Geospatial ESG investing
It’s been a big week for human rights, with the release of the International Labour Organisation’s latest modern slavery report and the long-awaited announcement by the EU of its Forced Labour Ban.
The proposed EU law will now pass through the various institutions and would take effect 24 months subsequent to enactment. The ambition is for the regulation to coincide with the full implementation of the EU’s Corporate Sustainability Due Diligence (CSDD) directive in or around 2026. All of which sits within the overall due diligence framework emerging at the EU level (which is enforced nationally).
As noted by James Sinclair of our Human Rights team, the EU provision is broader in scope than the Uyghur Forced Labor Prevention Act (UFLPA) signed into law by President Biden in December 2021, as it covers all products no matter where they are made – whereas the UFLPA is Xinjiang-specific. However, it is designed to be a manageable due-diligence process rather than a full ban, albeit compliance will be difficult if there is a strong connection to an area/industry known to be at high risk of forced labour, he notes.
The provision will be 'risk based and intelligence led' and there is some rather imprecise wording about what authorities can do in the absence of evidence or co-operation from jurisdictions or industries. There may be some partial reversal of the burden of proof in these cases.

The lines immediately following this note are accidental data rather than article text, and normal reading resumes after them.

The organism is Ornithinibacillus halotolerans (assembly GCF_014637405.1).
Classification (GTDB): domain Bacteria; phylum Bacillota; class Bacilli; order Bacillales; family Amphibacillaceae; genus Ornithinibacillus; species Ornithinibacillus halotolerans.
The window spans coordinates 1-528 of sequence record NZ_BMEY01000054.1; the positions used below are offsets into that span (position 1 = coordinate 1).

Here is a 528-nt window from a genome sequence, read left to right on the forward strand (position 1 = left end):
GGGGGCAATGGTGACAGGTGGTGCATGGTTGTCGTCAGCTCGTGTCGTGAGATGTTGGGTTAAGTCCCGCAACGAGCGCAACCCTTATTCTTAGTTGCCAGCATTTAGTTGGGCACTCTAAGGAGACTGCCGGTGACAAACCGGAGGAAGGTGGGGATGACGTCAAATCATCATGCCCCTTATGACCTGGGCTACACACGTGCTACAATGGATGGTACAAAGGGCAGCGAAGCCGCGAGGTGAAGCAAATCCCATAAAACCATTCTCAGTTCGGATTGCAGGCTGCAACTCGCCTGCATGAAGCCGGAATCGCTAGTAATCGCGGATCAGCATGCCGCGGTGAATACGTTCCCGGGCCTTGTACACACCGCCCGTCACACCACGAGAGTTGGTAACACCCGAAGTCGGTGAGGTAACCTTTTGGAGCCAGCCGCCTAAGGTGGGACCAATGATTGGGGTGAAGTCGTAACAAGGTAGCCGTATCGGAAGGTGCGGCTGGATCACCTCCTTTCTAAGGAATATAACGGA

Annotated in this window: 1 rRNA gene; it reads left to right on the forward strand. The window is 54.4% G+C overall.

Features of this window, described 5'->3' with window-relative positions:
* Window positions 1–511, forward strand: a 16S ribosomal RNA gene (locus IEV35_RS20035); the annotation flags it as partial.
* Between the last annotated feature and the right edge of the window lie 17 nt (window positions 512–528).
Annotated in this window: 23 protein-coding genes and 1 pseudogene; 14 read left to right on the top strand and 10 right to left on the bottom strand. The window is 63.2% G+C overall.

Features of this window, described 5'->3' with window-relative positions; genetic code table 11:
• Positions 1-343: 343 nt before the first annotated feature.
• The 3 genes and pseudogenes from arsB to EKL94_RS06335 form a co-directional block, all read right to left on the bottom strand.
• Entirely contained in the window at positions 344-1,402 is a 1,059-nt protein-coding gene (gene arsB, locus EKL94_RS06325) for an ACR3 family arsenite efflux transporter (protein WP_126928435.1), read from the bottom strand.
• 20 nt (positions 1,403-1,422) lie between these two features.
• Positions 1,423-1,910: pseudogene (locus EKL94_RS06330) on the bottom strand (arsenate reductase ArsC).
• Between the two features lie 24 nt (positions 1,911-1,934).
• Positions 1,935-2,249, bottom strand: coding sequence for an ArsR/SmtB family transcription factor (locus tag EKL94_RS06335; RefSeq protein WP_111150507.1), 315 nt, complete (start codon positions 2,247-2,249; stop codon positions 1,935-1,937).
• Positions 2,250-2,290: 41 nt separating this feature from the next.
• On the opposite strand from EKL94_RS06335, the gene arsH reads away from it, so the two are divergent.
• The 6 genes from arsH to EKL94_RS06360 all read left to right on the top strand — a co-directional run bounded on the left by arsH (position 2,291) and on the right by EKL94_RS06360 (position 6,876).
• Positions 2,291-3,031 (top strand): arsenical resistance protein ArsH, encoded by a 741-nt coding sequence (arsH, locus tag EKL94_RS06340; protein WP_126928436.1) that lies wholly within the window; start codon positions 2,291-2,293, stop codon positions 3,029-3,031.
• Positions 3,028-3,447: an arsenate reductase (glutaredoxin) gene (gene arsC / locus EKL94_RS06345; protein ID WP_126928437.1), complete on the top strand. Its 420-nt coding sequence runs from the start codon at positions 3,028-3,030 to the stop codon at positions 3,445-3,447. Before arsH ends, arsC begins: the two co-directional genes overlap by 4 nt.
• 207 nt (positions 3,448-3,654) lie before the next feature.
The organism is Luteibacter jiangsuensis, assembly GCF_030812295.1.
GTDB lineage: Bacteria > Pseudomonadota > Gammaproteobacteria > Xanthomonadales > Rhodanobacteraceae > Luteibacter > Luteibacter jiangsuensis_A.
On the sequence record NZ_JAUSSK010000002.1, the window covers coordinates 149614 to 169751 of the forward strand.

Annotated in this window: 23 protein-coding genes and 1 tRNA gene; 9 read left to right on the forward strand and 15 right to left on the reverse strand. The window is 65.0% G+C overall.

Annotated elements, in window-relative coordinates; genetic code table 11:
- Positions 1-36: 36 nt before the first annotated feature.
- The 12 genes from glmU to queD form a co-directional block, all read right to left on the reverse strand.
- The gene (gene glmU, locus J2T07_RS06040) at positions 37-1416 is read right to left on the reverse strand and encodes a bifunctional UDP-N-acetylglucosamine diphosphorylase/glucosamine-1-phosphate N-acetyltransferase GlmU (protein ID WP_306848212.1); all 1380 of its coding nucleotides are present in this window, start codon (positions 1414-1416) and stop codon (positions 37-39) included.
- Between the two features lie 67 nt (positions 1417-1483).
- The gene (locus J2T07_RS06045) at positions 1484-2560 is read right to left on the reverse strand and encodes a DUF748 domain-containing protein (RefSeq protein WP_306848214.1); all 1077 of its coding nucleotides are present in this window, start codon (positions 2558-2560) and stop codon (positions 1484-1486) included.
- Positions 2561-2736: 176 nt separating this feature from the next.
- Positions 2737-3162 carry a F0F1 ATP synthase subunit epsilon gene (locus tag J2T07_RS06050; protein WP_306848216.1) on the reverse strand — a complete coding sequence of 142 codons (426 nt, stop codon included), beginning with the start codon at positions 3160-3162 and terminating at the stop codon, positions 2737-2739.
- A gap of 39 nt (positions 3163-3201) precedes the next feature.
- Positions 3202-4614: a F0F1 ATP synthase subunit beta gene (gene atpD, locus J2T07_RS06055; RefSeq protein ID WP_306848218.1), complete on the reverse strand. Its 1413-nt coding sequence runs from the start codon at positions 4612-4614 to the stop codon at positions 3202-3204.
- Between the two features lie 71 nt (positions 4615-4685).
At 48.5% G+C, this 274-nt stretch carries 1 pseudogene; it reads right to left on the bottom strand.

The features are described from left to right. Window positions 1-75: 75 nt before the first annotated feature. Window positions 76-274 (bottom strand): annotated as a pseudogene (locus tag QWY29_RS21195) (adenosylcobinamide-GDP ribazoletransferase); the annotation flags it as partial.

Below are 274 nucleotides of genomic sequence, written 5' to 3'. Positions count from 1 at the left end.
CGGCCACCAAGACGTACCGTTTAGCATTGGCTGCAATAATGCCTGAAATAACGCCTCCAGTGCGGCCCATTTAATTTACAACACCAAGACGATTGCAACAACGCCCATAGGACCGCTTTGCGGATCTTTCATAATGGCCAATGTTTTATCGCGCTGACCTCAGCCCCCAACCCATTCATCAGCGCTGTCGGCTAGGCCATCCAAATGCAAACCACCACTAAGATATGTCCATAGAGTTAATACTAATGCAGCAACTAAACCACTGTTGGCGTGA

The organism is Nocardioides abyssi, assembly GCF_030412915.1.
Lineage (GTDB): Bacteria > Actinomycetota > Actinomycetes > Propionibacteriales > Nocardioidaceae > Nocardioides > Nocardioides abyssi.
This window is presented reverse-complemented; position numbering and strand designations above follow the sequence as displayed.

However, this is likely to be subject to legal challenge, this law will come under some pressure both from corporate Europe, as well as from the countervailing pressure to increase renewable energy sources such as solar, which are heavily China dependent (from inputs all the way through to manufactured products).
Indeed, the RePowerEU proposal aims to boost the share of renewables in the EU’s final energy consumption to 45% by 2030.
As things stand, much of the photovoltaic (PV) and wind technology supply chain scores high or extreme risk on our Forced Labour Index, according to our Industry Risk tool. And the metals and mining sector, crucial to sourcing the raw minerals needed for the energy transition, is the worst-performing sector on our Forced Labour Index.
Other sectors at-risk of supply chain disruption due to the EU’s proposed forced labour ban include agricultural products, construction, and textiles.
It is unlikely that producers based in China and other high-risk jurisdictions will move their entire production chains elsewhere. Instead, they may diversify some manufacturing to lower risk jurisdictions so as to cater for Western demand, while finding alternative buyers for other products.
Capucine May of our Europe team expects tense debates on the proposal, with the Parliament pushing for more stringent and specific restrictions similar to the UFLPA, and the Council likely advocating for a broader approach less likely to ruffle Beijing’s feathers.
Already, state-run news outlets in China have framed the EU’s proposal as another move in the West’s ‘battle’ against developing countries. According to May, China may respond with retaliatory measures, most likely some form of state-backed boycotts against Western companies and investors.